It’s surprising how quickly time passes when you’ve got a reasonably intense day job, as well as several projects on the side, some of which have time pressures. Truth be told, I hadn’t given much thought to this blog, until recently when I interviewed someone for a penetration testing position – and was gently reminded that I actually had one.
Anyway, life is interesting when you’ve got a few projects on the side:
- I’m working through the matasano cryptography challenges at the moment (working), and as it turns out, cryptography is rather easy to get wrong, both at a conceptual (e.g. predictable values) and an implementation level (e.g. overflows).
- I’m running a “newbie night” on the 30th of June, focussing on introducing newbies to practical information security. If this goes well, there are plans to continue doing similar events, focusing on lower-level penetration testing (think exploit-exercises VMs)
- On a suggestion from a friend, I’m also progressing (very slowly) through the vulnerable VM’s at Vulnhub.
- I’m redoing my fuzzer – years of incremental upgrades have shown it to be clunky and not viable from an architectural standpoint moving forward, so I’m rebuilding it in pure python with a much more compartmentalized architecture (which happens to make it easier to fuzz browsers and similar clients).
Of these, the fuzzer is taking most of my time, because each day that I work on it is a day closer to being able to fuzz software again without spending hours upon hours tweaking XML specification files to include the correct mutation scripts (that said, you can already use it to fuzz browsers and whatnot, if you’re using something else to do crash reporting).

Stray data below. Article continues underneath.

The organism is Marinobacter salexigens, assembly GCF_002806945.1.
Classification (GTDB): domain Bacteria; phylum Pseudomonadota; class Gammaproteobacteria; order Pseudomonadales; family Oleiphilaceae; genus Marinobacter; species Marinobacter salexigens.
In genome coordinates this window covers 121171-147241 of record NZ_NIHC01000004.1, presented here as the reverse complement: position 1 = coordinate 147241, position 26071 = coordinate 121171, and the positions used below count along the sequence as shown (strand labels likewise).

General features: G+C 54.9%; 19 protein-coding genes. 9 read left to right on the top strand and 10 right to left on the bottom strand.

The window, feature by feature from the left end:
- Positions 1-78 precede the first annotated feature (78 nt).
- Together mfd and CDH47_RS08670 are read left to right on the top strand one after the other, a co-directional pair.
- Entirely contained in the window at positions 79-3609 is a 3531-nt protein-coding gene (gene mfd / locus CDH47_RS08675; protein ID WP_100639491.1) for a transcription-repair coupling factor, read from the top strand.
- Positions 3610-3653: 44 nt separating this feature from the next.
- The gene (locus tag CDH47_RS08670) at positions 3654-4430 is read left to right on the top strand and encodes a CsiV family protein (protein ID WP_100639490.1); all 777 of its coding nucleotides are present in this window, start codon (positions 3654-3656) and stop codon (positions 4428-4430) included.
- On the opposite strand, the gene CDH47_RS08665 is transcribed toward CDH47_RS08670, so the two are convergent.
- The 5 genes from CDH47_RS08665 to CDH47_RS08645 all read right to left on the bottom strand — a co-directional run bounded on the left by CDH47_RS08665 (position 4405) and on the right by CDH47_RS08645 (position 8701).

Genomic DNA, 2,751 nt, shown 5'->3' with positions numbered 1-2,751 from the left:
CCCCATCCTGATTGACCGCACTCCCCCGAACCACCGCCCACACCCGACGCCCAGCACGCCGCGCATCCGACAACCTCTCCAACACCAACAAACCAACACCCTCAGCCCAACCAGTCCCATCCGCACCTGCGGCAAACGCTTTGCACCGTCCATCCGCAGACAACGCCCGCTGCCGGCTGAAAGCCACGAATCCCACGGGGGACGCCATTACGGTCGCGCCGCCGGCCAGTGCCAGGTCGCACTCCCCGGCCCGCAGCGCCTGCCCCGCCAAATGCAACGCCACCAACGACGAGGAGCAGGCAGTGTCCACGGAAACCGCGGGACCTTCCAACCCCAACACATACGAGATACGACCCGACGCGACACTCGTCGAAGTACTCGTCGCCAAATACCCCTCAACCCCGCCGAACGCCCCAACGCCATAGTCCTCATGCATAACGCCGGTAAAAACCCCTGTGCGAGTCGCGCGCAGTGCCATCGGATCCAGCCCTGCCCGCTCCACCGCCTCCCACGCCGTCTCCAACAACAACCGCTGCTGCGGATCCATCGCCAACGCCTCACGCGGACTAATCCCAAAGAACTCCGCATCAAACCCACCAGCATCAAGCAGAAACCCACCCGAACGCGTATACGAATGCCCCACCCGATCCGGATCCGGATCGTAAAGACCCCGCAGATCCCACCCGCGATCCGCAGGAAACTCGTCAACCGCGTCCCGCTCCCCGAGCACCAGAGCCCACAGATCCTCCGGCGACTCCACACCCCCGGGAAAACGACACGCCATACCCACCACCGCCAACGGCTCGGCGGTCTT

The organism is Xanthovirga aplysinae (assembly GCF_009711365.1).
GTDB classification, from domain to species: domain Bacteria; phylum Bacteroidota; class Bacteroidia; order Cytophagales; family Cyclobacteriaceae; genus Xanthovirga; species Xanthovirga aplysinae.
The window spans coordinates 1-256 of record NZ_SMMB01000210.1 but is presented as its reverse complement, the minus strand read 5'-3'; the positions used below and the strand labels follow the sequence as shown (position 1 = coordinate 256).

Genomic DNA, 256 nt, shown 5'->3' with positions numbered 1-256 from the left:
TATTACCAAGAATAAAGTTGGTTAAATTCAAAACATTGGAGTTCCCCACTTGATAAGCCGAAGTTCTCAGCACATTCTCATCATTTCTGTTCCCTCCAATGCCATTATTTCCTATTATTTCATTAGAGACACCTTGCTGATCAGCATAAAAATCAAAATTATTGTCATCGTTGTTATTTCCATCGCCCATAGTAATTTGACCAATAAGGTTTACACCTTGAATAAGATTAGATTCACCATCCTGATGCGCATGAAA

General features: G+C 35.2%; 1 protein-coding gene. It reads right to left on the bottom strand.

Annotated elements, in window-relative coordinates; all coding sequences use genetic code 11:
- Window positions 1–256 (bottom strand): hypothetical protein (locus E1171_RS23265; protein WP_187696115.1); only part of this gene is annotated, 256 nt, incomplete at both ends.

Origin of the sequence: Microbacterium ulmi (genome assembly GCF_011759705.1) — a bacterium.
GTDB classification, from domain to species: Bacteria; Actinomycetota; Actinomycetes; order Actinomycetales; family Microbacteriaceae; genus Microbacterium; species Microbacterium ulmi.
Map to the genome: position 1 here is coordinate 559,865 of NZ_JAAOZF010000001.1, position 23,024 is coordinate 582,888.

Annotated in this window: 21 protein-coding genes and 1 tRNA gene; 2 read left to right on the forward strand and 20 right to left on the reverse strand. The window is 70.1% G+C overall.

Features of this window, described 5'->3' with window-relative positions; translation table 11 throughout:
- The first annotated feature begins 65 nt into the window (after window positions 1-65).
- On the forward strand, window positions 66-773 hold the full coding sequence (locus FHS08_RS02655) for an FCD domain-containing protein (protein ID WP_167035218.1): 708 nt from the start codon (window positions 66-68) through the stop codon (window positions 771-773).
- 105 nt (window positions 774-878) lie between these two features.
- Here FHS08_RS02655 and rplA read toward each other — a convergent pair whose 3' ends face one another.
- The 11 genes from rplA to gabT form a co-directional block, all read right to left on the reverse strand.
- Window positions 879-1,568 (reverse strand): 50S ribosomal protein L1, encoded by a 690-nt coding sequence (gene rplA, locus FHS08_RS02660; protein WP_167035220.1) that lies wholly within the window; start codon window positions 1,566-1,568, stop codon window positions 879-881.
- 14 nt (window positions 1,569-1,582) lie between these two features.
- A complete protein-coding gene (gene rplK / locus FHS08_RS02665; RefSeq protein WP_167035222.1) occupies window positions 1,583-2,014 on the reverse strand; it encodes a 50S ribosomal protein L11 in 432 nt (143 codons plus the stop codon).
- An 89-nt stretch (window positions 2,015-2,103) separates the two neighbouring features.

It’s probably not in a state ready for public consumption yet – the user interface is a steaming pile of terrible, and the help won’t make much sense unless you’re me, or want to spend 30 minutes asking me about it.
On a completely unrelated side note, I also purchased a shiny new Logitech mechanical keyboard on the weekend, after my last one endured it’s final coffee spillage.
It didn’t work properly at first – Windows didn’t immediately recognize it, and kept trying to look for drivers. Once it determined it couldn’t find the right drivers (fair call, I wasn’t about to install Logitech’s configuration thingy… or Razer’s Synapse “Cloud-Based Driver”, for that matter), it would disable the device.
It wasn’t a hardware fault – my BIOS recognized it, and other operating systems easily recognized it.
A few iPad google searches and a remote desktop session later,I found this was caused by usb.inf being missing from %windir%\inf. You can replace it with a copy from %windir%\System32\DriverStore\FileRepository\usb.inf_<blah> – just pick the right architecture and the latest date, presumably – and your devices should work again.